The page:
Utah adding electric cars quickly, but they’re still few and far between

For the first time, people added more electric than diesel vehicles last year.

(Francisco Kjolseth | The Salt Lake Tribune) Traffic moves through Sugarhouse along 2100 S between 700 East and 1100 East on Friday, Dec. 30, 2022. The cars on Utah's streets are getting cleaner, but at the current rate it will be more than a decade before a majority of cars are carbon-free.

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Utahns registered 35% more electric vehicles last year than they did in 2021, but EVs are still less than 1% of the vehicles in the state.

Utah added 75,766 more vehicles in 2022, according to registration data from the Utah Division of Motor Vehicles. The additions include 9,125 electric vehicles, bringing the total electric vehicle fleet in Utah to 25,532. It was 16,407 at the end of 2021.

And, for the first time, more EVs were added to the state than diesel vehicles, which grew by 8,808 last year. The majority of diesels, however, are light and heavy trucks. The majority of EVs are passenger cars.

Utah was 12th among states for growth of electric vehicle registrations in one study of 2021 data, slightly above the national average. No similar comparison of 2022 registrations is available yet.

Last year Utah registered 2,864,937 cars and trucks, including commercial vehicles. With a population of about 3.4 million, the state still has more people than vehicles, but in 2022, as in 2021, it added more vehicles than people. (Population estimates put Utah’s 2022 growth at about 50,000 people.)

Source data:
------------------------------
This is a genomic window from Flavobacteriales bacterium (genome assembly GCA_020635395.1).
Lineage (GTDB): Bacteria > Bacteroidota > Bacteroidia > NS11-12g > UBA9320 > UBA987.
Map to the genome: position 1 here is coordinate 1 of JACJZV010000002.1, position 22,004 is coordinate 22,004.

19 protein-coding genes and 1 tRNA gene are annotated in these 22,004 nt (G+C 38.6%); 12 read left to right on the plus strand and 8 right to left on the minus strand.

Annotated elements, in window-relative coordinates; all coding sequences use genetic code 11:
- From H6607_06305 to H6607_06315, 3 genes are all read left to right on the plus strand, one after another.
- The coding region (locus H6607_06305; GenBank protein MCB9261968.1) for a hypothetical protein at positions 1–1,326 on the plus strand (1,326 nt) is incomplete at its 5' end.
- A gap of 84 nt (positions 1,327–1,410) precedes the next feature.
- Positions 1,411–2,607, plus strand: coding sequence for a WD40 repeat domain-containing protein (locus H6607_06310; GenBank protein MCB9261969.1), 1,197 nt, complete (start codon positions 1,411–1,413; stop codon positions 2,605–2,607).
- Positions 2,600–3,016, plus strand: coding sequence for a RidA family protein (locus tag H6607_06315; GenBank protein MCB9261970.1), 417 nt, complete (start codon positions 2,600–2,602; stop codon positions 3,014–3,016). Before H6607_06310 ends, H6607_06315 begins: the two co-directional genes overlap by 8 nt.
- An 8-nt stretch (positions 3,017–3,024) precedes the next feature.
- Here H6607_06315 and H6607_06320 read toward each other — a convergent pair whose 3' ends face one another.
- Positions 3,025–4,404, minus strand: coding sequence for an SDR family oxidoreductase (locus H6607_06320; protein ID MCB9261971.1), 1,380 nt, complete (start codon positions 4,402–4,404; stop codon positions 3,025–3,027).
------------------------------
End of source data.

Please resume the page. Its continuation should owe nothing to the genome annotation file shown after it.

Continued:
And while gasoline power still dominates (87% of Utah’s registered vehicles), that domination is slipping. Gas-powered vehicles are only 62% of the vehicles added last year. EVs, plug-in hybrids and regular hybrids are more than a quarter of the new vehicles added.

(Christopher Cherrington | The Salt Lake Tribune)

While 35% annual growth is impressive, it’s still not enough to convert even half of Utah’s fleet in the next 10 years. That rate would only bring about 500,000 electric vehicles by 2032.

“When so much of our carbon emissions come from transportation, nothing feels quite fast enough, but the momentum is undeniable,” said Kelbe Goupil, senior associate of electrification for Utah Clean Energy.

“Utah might be lagging behind other states for EV adoption today, but we have some of the best charging infrastructure in the nation,” Goupil said. “We are primed to become a national leader in EV adoption, and I’m confident that with more education and a few key policy changes, we can become that leader.”

Electric pickup envy

Ashley Miller, executive director of Breathe Utah, thinks Ford’s introduction of an electric F-150 pickup truck could be a turning point. “I think the Ford Lightning is an amazing truck and feel that many people will want these things once they become more readily available. I think it’s hard to get one right now, but I do know many people who are dying to grab one.”

Utah is not one of a handful of states, led by California, that have quotas requiring a certain percentage of new cars to be emissions-free. So-called ZEV states tend to get more of the new EVs produced by manufacturers.

It’s going to be hard for Utah to compete with “ZEV” section 177 states in terms of inventory,” Miller said. “ ... But, considering it has become the new normal to have to order a vehicle due to the lack of inventory from Covid problems, it might not be such a big deterrent, because people will be able to get them other places or even special order.”